The crowd listens to a tale from storyteller Robert Hattle. (Photo: Maddie Winchester, KNOM)

Six young storytellers recounted times in their lives in which they grew from adversity and took chances in the face of uncertainty. The 2020 Tales from Around the Woodstove was held earlier this year, the first collaboration between the Nome Arts Council and the Nome Youth Coalition.

KNOM’s Joe Coleman reports:

On a snowy Saturday in January at the Nome Elementary School, young community members seized an opportunity to publicly stand in front of their family and friends to talk about a defining moment from their lives in Western Alaska. Some stories were humorous, others poignant and serious. The theme was “This is Me: Stories from Rural Alaska.” The night was started by local artist Arlo Hannigan.

The event began under the name ‘Arctic Entries’. Carol Gales, President of the Nome Arts Council, explains how it has grown locally into ‘Tales from Around the Woodstove’.

“In April 2015 we had our first event and we called it ‘Arctic Entries’. We actually had some people from the Anchorage organization come to Nome and coach the storytellers and organize the event. We called it ‘Arctic Entries’ the first couple of years and then we called it ‘Tales from Around the Woodstove.’”

– Carol Gales

Gales explains that the idea lies in the fact that Western Alaskans take off their shoes and coats in an arctic entryway, which symbolizes the vulnerability of the storytellers unpacking their life’s defining moments on stage.

Mike Hoyt, local emcee and school teacher at Nome-Beltz, shared one of his family’s stories during the 2020 Tales from Around the Woodstove event. Photo from James Mason, used with permission.

The first speaker of the evening was actually the emcee, Mike Hoyt.

“In fact, I’ll be telling a story as we go, just in little bits and pieces as a way to introduce our storytellers tonight. And the story that I’m telling is one of my personal favorite stories, not just in terms of being able to tell it, but a story that is very close to my heart; a story that I heard from my great-great-grandfather. It’s a story of Kaaxaachgook, a Tlingit man from Sitka.”

– Mike Hoyt

Hoyt’s story talks about a leap of faith; a theme a majority of the storytellers alluded to in one way or another. One such story was from Jahira Hawkins-Dempsey, who talked about her move to Alaska from North Carolina.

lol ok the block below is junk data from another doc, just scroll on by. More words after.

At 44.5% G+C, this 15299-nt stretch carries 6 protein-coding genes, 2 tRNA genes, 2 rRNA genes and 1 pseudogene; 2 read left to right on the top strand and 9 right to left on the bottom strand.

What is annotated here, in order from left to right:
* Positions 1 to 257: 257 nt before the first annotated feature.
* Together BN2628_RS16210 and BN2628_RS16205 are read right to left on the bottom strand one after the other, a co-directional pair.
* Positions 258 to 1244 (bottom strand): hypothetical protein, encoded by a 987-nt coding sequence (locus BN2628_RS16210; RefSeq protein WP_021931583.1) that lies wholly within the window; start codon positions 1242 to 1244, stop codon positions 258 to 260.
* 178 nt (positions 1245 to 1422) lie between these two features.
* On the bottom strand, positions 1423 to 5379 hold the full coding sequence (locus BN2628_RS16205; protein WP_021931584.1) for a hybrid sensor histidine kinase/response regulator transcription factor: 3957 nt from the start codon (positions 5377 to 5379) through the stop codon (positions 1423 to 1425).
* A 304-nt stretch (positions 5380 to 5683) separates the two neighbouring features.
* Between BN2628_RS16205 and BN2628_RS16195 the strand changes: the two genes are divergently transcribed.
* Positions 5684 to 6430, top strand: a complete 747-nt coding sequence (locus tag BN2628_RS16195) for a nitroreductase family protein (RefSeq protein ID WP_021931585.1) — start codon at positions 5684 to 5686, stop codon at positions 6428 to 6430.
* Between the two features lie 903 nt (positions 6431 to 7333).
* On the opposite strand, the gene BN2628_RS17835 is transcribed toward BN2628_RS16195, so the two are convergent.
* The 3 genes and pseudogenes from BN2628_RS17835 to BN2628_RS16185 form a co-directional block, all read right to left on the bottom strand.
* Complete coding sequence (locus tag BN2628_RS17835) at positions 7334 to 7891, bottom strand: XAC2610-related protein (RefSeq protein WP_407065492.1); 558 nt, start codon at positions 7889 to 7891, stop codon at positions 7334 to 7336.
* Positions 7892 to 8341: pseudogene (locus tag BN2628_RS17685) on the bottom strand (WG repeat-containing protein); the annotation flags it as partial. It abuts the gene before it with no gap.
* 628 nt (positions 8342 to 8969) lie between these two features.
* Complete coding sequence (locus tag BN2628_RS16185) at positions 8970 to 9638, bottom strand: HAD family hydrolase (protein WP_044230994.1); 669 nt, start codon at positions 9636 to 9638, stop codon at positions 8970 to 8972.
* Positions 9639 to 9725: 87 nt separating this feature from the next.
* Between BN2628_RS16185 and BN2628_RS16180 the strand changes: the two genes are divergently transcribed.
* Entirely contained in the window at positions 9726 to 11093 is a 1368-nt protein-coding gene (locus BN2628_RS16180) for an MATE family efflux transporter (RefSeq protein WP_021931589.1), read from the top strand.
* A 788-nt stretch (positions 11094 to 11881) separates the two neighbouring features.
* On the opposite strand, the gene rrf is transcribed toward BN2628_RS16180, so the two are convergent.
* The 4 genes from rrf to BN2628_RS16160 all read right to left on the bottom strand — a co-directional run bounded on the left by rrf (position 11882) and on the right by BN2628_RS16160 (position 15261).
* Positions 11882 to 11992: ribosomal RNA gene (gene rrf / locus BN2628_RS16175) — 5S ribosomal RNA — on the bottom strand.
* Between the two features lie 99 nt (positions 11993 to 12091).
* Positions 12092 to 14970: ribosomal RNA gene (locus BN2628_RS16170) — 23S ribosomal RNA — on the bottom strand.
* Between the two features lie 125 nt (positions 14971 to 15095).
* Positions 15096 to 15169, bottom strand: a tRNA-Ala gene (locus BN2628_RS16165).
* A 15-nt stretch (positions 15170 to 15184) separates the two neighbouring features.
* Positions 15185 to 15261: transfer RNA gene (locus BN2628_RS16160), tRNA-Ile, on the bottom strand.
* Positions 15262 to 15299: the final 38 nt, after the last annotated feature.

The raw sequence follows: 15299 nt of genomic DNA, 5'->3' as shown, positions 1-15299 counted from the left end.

“The topic is ‘This is Me,’ so I was like ‘this is part of me.’ It’s me for the first time moving up to Alaska, and that weird decision of having to come up to Alaska and having to put my entire life in bags, and having to come up here on a plane, and it was my first time on a plane.”

– Jahira Hawkins-Dempsey

She wasn’t the only storyteller who took a leap. Gigi Durden took more than just one.

“I grew up in a really tiny town in Northern New Mexico and then I found myself in Nome, Alaska of all places.”

– Gigi Durden

With the new involvement of the Nome Youth Coalition, there was an addition to the event this year.

Interpretation & Education Program Manager at Bering Land Bridge National Preserve Katie Cullen explains which organizations make up the Coalition.

“The Nome Youth Coalition is a group of organizations here in Nome including The National Park Service, Kawerak, Norton Sound Health Corporation Behavioral Health Services, Boys and Girls Club, Nome Eskimo Community, and Nome Public Schools.”

– Katie Cullen

Beyond that, the Coalition has a very specific mission.

“The idea of the coalition is a great collaboration – and it’s a really neat collaboration opportunity – and that the ideas, activities, and collaborations be youth-driven.”

– Katie Cullen

By the end of the night Hoyt saw some of his students get up on stage. He says he witnessed a transformation in some of the speakers.

“I’m just really impressed where some of these students are rather quiet in a classroom and a little shyer, and then you see them get up and tell their story and you just see a different side of them. There’s a confidence and a charisma to their storytelling that you don’t always see when they’re in a classroom.”

– Mike Hoyt
Carol Gales presents an award to Nome youth Eva Earthman during the 2020 Tales from Around the Woodstove event. Photo from James Mason, used with permission.

With this year’s event finished, Carol Gales of the Nome Arts Council has a final message for those interested in sharing their stories on stage in the future.

If you’ve ever thought about telling a story and you’re listening to this right now, think about it and next year when we’re calling storytellers, please volunteer yourself and share your story. I know people have to have just amazing stories. It would be great to get those shared. I wanna hear them.

– Carol Gales

As evidenced by the first time storytellers from the Nome Youth Coalition, there’s always an opportunity to try something new.

Image at top: The crowd listens to a tale from storyteller Robert Hattle during a previous year’s event at the Nome Elementary School. Photo from Maddie Winchester, KNOM.